Tim High (TH): Data allows teams to make informed decisions about where best to apply their efforts and funding, without it, programs may or may not work and money may be spent in areas that aren't achieving the full potential. With mango data collection teams can choose the best way to obtain the data depending on the infrastructure available at the point of collection. Mango provides its own set of data collection tools from basic SMS and USSD tools through to feature rich mobile applications, as well as providing a strong API built on open standards that allows third party apps to push data into mango. Once the data is in mango we provide workflow and reporting tools that allow you to slice the data anyway you want, or we can push that data into other reporting tools such as DHIS2. The aim of all of this is really turning what was a piece of raw data into information that then leads to decisions. Data on its own is really just facts, decisions come from what you can do with it.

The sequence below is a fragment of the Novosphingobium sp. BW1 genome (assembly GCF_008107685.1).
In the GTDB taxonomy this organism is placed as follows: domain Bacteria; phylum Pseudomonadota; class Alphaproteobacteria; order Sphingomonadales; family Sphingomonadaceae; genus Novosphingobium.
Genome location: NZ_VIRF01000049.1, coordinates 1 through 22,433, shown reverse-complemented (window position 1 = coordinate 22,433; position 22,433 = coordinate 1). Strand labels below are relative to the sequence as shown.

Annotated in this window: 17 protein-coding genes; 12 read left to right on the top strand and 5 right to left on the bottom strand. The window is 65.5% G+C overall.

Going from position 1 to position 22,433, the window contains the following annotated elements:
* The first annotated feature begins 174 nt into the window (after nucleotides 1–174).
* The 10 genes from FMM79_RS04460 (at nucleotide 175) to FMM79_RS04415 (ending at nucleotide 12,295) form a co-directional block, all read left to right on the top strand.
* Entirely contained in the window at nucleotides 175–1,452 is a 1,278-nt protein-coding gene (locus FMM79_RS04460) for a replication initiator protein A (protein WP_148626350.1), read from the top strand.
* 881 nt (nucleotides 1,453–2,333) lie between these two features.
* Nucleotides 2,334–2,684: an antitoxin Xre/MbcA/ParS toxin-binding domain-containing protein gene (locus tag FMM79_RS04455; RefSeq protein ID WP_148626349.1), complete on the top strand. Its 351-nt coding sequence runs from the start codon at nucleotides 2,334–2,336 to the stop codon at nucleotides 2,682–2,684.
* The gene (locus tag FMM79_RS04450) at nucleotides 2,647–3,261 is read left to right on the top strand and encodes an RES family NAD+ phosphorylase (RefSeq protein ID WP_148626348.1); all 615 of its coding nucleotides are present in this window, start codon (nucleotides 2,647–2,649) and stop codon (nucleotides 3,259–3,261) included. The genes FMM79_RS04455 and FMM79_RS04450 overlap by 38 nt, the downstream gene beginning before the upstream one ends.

Developments such as the African Center for Disease Control (CDC) going live at the start of this year have further highlighted the data gaps that exist in both the region and at a wider level - how can your Mango system facilitate the filing of these gaps?

AW: The biggest gap is often from 'the last mile’ i.e. the community and primary health care levels where the majority of healthcare services are delivered. This is where we are particularly strong. We have the ability, experience and the technology to connect the last mile to the rest of the health system. Some examples include the work we are involved in with Sightsavers and FIND.